The other day my husband and I were walking and talking on our way from the parking lot into an event my work was holding. As our conversation progressed, I grew increasingly frustrated, I honestly can’t even remember why. My husband turned his head and looked at me cautiously through the side of his eye like he was a tiger trainer preparing to open its cage. “Do you get mad at yourself when you don’t know how to do something?”
I bit the inside of my lip and paused a few awkward seconds too long before I gave my profound answer: “Yes.”
He thought about that. I could tell he was chewing on the idea in his brain, or maybe he was giving me the chance to offer up a little more information. “I’ve always been like that,” I added. “I like to do everything right the first time. And if I can’t, I sure as goodness wait until I figure out how before I let someone else see me do it.”
And there it was. My husband now knew my deepest darkest secret: I’m not perfect, but I want everyone to think that I am.
I’ve lived with this level of showmanship that requires I perfect my act before presenting myself in front of an audience for as long as I can remember. Prior to my beginning pre-kindergarten, my mom attempted to teach me to write my name on numerous occasions, and I just wouldn’t. I showed no interest. About a week or so before my first day of school, though, my mom walked into the living room to find “Rebecca” written out perfectly on a sheet of paper laying on the coffee table in front of me with a crayon in my hand. Ever since then – whether it’s riding a bike, playing a new song I’ve written, trying a tennis stroke – I attempt to conceal my learning curve.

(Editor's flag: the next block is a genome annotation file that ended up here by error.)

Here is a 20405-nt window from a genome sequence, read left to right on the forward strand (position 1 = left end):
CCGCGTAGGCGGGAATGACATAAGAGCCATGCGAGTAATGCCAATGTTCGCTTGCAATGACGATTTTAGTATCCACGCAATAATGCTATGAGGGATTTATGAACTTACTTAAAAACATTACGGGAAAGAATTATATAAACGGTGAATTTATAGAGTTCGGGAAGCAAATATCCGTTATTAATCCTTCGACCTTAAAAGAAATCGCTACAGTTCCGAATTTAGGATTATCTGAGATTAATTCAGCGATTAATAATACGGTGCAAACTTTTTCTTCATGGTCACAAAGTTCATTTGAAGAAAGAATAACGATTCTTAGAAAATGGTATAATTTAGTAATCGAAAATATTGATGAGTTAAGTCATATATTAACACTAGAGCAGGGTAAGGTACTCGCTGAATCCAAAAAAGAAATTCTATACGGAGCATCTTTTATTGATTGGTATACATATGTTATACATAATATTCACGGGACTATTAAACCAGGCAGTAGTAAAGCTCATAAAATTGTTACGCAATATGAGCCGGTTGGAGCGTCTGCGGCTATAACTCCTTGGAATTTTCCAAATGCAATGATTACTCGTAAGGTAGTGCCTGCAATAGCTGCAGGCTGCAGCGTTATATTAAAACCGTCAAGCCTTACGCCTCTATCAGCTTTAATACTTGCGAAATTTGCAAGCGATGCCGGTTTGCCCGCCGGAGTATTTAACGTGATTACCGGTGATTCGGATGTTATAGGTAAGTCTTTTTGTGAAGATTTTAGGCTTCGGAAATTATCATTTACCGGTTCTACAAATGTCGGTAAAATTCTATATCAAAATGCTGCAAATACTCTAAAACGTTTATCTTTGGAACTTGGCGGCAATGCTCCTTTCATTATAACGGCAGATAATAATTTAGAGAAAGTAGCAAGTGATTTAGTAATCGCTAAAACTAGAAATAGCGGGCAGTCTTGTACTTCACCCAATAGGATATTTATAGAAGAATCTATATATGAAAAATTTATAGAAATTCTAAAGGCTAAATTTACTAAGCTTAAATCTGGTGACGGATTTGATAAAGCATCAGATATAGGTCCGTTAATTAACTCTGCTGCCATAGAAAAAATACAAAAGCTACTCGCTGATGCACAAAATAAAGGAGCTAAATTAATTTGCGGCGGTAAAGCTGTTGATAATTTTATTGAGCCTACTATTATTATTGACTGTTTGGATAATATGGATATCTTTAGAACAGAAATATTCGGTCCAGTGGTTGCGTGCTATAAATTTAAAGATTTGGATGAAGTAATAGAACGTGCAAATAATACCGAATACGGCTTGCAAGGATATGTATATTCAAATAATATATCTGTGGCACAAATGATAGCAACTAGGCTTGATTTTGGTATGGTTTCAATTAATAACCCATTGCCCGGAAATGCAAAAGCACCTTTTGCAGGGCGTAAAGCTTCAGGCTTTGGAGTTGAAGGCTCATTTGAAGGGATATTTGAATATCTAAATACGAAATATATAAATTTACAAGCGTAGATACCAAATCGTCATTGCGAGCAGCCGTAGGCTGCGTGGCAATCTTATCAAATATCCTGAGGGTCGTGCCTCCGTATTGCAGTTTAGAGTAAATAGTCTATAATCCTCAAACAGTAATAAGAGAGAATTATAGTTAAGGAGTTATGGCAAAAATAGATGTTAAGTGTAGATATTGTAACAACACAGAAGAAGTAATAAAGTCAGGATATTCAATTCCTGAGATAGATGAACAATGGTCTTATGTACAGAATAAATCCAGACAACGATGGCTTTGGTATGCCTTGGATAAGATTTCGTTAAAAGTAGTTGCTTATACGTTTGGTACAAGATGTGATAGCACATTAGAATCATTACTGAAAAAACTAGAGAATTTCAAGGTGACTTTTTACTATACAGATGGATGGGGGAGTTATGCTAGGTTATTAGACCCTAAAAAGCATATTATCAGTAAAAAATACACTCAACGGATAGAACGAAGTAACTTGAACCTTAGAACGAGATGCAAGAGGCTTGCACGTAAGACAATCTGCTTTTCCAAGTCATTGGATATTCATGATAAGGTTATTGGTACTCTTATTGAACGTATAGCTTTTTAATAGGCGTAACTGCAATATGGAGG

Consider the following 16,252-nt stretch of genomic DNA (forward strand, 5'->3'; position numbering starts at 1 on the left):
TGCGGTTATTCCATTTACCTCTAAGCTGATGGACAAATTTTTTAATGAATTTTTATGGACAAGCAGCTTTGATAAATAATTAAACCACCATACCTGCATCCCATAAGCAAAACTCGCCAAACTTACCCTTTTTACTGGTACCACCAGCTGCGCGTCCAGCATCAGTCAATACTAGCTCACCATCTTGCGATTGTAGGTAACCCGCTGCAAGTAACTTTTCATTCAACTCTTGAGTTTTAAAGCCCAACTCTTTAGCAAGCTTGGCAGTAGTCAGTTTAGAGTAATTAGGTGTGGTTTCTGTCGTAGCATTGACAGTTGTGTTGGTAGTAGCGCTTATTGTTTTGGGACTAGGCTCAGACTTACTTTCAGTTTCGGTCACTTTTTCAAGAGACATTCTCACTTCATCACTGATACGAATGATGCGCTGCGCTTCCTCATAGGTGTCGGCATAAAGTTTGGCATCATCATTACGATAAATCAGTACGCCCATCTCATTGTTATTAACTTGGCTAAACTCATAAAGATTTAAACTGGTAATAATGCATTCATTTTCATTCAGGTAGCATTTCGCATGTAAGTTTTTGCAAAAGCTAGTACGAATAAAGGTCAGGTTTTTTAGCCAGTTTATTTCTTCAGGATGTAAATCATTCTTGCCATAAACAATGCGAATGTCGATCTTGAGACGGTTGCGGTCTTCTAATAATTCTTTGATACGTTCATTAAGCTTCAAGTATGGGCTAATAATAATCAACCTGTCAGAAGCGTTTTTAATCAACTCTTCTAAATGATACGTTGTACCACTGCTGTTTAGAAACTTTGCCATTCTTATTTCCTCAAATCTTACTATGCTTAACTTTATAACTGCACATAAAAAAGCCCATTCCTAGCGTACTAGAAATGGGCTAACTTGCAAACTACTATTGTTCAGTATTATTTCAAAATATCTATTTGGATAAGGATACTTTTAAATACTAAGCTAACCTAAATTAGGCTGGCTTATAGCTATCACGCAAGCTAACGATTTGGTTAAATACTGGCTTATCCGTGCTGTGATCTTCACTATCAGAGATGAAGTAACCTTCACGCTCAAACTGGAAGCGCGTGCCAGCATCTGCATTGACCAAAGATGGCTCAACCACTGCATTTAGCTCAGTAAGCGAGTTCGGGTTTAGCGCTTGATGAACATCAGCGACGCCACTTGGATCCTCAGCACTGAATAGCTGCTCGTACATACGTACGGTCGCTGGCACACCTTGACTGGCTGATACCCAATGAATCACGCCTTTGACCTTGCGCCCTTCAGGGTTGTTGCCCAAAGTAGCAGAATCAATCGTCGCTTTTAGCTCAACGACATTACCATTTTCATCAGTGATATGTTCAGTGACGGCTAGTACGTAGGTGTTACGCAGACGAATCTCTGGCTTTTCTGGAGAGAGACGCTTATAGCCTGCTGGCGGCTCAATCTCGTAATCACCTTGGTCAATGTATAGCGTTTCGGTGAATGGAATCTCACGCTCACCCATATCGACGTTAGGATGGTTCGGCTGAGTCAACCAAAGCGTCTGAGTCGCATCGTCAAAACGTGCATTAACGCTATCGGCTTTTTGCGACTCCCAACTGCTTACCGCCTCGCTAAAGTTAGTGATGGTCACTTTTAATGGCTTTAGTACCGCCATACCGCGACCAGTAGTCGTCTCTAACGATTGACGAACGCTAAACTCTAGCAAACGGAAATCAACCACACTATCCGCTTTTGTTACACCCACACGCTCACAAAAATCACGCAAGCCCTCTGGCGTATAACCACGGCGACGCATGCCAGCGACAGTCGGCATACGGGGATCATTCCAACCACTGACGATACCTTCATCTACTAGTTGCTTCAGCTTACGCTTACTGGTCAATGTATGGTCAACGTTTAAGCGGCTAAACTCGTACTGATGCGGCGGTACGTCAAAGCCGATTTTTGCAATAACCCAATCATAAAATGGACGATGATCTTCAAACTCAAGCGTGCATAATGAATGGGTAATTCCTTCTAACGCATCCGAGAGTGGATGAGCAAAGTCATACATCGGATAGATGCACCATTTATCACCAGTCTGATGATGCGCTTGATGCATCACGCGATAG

It gives us a warped sense of empowerment to control the image we present to the world around us. If people believe I am a good girl with good grades and a happy little family (which is what people tend to believe about me), then maybe in some way it’s true.
But what I’m learning is that the facade of perfection is always a lie. And the pursuit of perfection is a meaningless, empty, troubling journey that distracts you from your true destiny.
Perfection is an unattainable goal. It’s like a cat trying to catch a laser point. We laugh when we watch a cat so focused and intent upon catching that little red light because we know it’s impossible. The cat will never win. And, yet, for some reason, no matter how many times it fails to catch it, the cat will always chase that red glowing dot around the room.
When we aim for perfection or for others to think that we are perfect, we are exactly like a cat chasing a laser.
But the question remains, how do I change. How do I release myself from becoming angry when I can’t do something perfectly the first time? How do I rid myself of the belief that I will only be accepted if I am flawless? How do I let down my guard and soften my heart and rest?
I don’t have the perfect answer to those questions. I’m still learning. But what I know is that there are a few simple, daily practices that help me stay centered, accept myself, and be the true Rebecca in front of the people around me:
When I begin to take my eyes off of the lie of perfection and shift my focus towards living here and now completely as me, I reclaim my sense of purpose. I find joy in each moment. I smile and laugh and cry more. I love more and let others love me. I am at peace.
I am me.